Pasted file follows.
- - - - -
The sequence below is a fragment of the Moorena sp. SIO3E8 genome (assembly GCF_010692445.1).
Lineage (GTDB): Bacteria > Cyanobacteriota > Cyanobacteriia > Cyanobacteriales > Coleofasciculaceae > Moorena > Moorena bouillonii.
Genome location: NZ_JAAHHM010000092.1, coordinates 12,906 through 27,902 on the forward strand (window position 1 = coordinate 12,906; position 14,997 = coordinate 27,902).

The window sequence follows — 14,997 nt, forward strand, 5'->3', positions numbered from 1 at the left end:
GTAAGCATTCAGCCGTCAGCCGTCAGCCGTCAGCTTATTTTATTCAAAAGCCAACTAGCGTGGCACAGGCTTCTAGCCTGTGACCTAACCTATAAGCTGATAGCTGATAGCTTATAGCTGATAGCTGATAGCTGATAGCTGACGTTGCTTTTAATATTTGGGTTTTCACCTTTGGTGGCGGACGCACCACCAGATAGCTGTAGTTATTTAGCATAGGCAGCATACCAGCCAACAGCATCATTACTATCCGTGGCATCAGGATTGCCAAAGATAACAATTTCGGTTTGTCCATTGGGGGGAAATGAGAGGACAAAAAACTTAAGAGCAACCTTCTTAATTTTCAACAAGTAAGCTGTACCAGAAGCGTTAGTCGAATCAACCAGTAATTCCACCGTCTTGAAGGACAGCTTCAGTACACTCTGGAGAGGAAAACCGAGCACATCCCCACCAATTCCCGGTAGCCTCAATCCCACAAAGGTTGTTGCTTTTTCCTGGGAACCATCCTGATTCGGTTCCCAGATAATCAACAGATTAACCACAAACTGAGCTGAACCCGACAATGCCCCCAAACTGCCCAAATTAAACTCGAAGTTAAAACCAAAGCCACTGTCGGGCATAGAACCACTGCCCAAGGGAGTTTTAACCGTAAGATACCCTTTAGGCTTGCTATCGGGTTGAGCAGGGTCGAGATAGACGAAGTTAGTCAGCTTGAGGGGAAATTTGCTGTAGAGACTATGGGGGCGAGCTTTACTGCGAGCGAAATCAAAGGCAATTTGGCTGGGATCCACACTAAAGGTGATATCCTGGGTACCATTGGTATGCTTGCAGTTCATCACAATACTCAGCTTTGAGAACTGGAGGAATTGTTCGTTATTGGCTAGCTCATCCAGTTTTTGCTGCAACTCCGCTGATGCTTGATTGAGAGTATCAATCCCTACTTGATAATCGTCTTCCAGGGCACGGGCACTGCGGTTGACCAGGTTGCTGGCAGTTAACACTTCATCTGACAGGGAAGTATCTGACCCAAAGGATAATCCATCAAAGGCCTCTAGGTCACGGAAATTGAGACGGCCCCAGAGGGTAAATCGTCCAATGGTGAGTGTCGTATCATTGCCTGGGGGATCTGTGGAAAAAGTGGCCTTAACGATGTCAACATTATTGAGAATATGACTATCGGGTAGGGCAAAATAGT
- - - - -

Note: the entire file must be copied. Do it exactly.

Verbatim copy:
The sequence below is a fragment of the Moorena sp. SIO3E8 genome (assembly GCF_010692445.1).
Lineage (GTDB): Bacteria > Cyanobacteriota > Cyanobacteriia > Cyanobacteriales > Coleofasciculaceae > Moorena > Moorena bouillonii.
Genome location: NZ_JAAHHM010000092.1, coordinates 12,906 through 27,902 on the forward strand (window position 1 = coordinate 12,906; position 14,997 = coordinate 27,902).

The window sequence follows — 14,997 nt, forward strand, 5'->3', positions numbered from 1 at the left end:
GTAAGCATTCAGCCGTCAGCCGTCAGCCGTCAGCTTATTTTATTCAAAAGCCAACTAGCGTGGCACAGGCTTCTAGCCTGTGACCTAACCTATAAGCTGATAGCTGATAGCTTATAGCTGATAGCTGATAGCTGATAGCTGACGTTGCTTTTAATATTTGGGTTTTCACCTTTGGTGGCGGACGCACCACCAGATAGCTGTAGTTATTTAGCATAGGCAGCATACCAGCCAACAGCATCATTACTATCCGTGGCATCAGGATTGCCAAAGATAACAATTTCGGTTTGTCCATTGGGGGGAAATGAGAGGACAAAAAACTTAAGAGCAACCTTCTTAATTTTCAACAAGTAAGCTGTACCAGAAGCGTTAGTCGAATCAACCAGTAATTCCACCGTCTTGAAGGACAGCTTCAGTACACTCTGGAGAGGAAAACCGAGCACATCCCCACCAATTCCCGGTAGCCTCAATCCCACAAAGGTTGTTGCTTTTTCCTGGGAACCATCCTGATTCGGTTCCCAGATAATCAACAGATTAACCACAAACTGAGCTGAACCCGACAATGCCCCCAAACTGCCCAAATTAAACTCGAAGTTAAAACCAAAGCCACTGTCGGGCATAGAACCACTGCCCAAGGGAGTTTTAACCGTAAGATACCCTTTAGGCTTGCTATCGGGTTGAGCAGGGTCGAGATAGACGAAGTTAGTCAGCTTGAGGGGAAATTTGCTGTAGAGACTATGGGGGCGAGCTTTACTGCGAGCGAAATCAAAGGCAATTTGGCTGGGATCCACACTAAAGGTGATATCCTGGGTACCATTGGTATGCTTGCAGTTCATCACAATACTCAGCTTTGAGAACTGGAGGAATTGTTCGTTATTGGCTAGCTCATCCAGTTTTTGCTGCAACTCCGCTGATGCTTGATTGAGAGTATCAATCCCTACTTGATAATCGTCTTCCAGGGCACGGGCACTGCGGTTGACCAGGTTGCTGGCAGTTAACACTTCATCTGACAGGGAAGTATCTGACCCAAAGGATAATCCATCAAAGGCCTCTAGGTCACGGAAATTGAGACGGCCCCAGAGGGTAAATCGTCCAATGGTGAGTGTCGTATCATTGCCTGGGGGATCTGTGGAAAAAGTGGCCTTAACGATGTCAACATTATTGAGAATATGACTATCGGGTAGGGCAAAATAGT